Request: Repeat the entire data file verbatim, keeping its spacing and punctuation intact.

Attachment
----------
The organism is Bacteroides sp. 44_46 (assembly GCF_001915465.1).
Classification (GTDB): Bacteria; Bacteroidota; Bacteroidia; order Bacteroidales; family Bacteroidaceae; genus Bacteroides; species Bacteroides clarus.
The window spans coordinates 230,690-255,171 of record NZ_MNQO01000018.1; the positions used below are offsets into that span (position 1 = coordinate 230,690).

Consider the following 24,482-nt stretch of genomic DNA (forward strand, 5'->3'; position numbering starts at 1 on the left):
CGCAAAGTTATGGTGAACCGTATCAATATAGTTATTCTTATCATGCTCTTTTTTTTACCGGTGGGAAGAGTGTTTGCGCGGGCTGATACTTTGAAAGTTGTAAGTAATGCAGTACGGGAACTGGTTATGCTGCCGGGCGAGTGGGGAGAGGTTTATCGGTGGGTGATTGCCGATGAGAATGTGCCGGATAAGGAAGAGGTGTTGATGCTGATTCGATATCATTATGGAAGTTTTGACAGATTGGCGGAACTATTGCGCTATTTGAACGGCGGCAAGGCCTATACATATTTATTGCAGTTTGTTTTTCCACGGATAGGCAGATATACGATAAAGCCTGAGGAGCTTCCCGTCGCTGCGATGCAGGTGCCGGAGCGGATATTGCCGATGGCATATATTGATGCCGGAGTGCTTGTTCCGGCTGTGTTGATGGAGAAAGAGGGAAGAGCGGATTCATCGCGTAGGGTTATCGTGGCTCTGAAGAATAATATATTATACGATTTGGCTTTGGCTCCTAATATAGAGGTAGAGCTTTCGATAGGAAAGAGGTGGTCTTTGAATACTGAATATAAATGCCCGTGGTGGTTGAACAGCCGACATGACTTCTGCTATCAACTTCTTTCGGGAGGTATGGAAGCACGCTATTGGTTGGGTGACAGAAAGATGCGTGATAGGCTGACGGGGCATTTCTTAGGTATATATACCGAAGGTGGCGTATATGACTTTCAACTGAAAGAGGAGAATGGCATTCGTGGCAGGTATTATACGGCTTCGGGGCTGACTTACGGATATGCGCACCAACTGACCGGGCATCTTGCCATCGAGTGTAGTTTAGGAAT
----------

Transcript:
The organism is Bacteroides sp. 44_46 (assembly GCF_001915465.1).
Classification (GTDB): Bacteria; Bacteroidota; Bacteroidia; order Bacteroidales; family Bacteroidaceae; genus Bacteroides; species Bacteroides clarus.
The window spans coordinates 230,690-255,171 of record NZ_MNQO01000018.1; the positions used below are offsets into that span (position 1 = coordinate 230,690).

Consider the following 24,482-nt stretch of genomic DNA (forward strand, 5'->3'; position numbering starts at 1 on the left):
CGCAAAGTTATGGTGAACCGTATCAATATAGTTATTCTTATCATGCTCTTTTTTTTACCGGTGGGAAGAGTGTTTGCGCGGGCTGATACTTTGAAAGTTGTAAGTAATGCAGTACGGGAACTGGTTATGCTGCCGGGCGAGTGGGGAGAGGTTTATCGGTGGGTGATTGCCGATGAGAATGTGCCGGATAAGGAAGAGGTGTTGATGCTGATTCGATATCATTATGGAAGTTTTGACAGATTGGCGGAACTATTGCGCTATTTGAACGGCGGCAAGGCCTATACATATTTATTGCAGTTTGTTTTTCCACGGATAGGCAGATATACGATAAAGCCTGAGGAGCTTCCCGTCGCTGCGATGCAGGTGCCGGAGCGGATATTGCCGATGGCATATATTGATGCCGGAGTGCTTGTTCCGGCTGTGTTGATGGAGAAAGAGGGAAGAGCGGATTCATCGCGTAGGGTTATCGTGGCTCTGAAGAATAATATATTATACGATTTGGCTTTGGCTCCTAATATAGAGGTAGAGCTTTCGATAGGAAAGAGGTGGTCTTTGAATACTGAATATAAATGCCCGTGGTGGTTGAACAGCCGACATGACTTCTGCTATCAACTTCTTTCGGGAGGTATGGAAGCACGCTATTGGTTGGGTGACAGAAAGATGCGTGATAGGCTGACGGGGCATTTCTTAGGTATATATACCGAAGGTGGCGTATATGACTTTCAACTGAAAGAGGAGAATGGCATTCGTGGCAGGTATTATACGGCTTCGGGGCTGACTTACGGATATGCGCACCAACTGACCGGGCATCTTGCCATCGAGTGTAGTTTAGGAAT